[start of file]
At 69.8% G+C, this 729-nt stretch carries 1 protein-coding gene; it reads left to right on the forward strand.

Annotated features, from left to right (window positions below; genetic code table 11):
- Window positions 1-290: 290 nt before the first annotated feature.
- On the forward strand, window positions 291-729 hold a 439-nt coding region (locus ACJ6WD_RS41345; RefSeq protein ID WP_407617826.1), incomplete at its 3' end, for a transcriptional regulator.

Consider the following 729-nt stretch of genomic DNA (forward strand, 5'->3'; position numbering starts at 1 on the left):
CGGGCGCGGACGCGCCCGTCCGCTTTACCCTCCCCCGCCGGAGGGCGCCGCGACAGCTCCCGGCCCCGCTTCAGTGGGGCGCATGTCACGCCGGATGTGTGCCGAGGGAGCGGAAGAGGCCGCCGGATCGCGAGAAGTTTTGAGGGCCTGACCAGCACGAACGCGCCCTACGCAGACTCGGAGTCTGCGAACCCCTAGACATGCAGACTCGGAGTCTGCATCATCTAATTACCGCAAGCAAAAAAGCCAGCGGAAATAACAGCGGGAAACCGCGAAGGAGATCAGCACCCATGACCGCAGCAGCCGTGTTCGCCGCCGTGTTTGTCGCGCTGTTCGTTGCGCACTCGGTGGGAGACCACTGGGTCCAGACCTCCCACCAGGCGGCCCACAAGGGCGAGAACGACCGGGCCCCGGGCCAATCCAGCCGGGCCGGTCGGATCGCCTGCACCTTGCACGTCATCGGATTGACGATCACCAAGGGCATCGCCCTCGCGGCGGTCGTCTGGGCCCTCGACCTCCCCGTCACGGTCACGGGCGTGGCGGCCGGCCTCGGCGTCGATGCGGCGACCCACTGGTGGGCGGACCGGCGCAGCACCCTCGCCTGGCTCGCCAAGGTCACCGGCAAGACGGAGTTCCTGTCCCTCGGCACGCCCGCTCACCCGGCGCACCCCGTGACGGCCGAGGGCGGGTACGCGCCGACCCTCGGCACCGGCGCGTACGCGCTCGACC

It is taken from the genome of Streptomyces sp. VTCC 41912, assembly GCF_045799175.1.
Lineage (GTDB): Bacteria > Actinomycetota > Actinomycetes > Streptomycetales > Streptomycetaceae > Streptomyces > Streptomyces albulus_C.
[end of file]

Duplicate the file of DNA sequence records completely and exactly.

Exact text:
At 69.8% G+C, this 729-nt stretch carries 1 protein-coding gene; it reads left to right on the forward strand.

Annotated features, from left to right (window positions below; genetic code table 11):
- Window positions 1-290: 290 nt before the first annotated feature.
- On the forward strand, window positions 291-729 hold a 439-nt coding region (locus ACJ6WD_RS41345; RefSeq protein ID WP_407617826.1), incomplete at its 3' end, for a transcriptional regulator.

Consider the following 729-nt stretch of genomic DNA (forward strand, 5'->3'; position numbering starts at 1 on the left):
CGGGCGCGGACGCGCCCGTCCGCTTTACCCTCCCCCGCCGGAGGGCGCCGCGACAGCTCCCGGCCCCGCTTCAGTGGGGCGCATGTCACGCCGGATGTGTGCCGAGGGAGCGGAAGAGGCCGCCGGATCGCGAGAAGTTTTGAGGGCCTGACCAGCACGAACGCGCCCTACGCAGACTCGGAGTCTGCGAACCCCTAGACATGCAGACTCGGAGTCTGCATCATCTAATTACCGCAAGCAAAAAAGCCAGCGGAAATAACAGCGGGAAACCGCGAAGGAGATCAGCACCCATGACCGCAGCAGCCGTGTTCGCCGCCGTGTTTGTCGCGCTGTTCGTTGCGCACTCGGTGGGAGACCACTGGGTCCAGACCTCCCACCAGGCGGCCCACAAGGGCGAGAACGACCGGGCCCCGGGCCAATCCAGCCGGGCCGGTCGGATCGCCTGCACCTTGCACGTCATCGGATTGACGATCACCAAGGGCATCGCCCTCGCGGCGGTCGTCTGGGCCCTCGACCTCCCCGTCACGGTCACGGGCGTGGCGGCCGGCCTCGGCGTCGATGCGGCGACCCACTGGTGGGCGGACCGGCGCAGCACCCTCGCCTGGCTCGCCAAGGTCACCGGCAAGACGGAGTTCCTGTCCCTCGGCACGCCCGCTCACCCGGCGCACCCCGTGACGGCCGAGGGCGGGTACGCGCCGACCCTCGGCACCGGCGCGTACGCGCTCGACC

It is taken from the genome of Streptomyces sp. VTCC 41912, assembly GCF_045799175.1.
Lineage (GTDB): Bacteria > Actinomycetota > Actinomycetes > Streptomycetales > Streptomycetaceae > Streptomyces > Streptomyces albulus_C.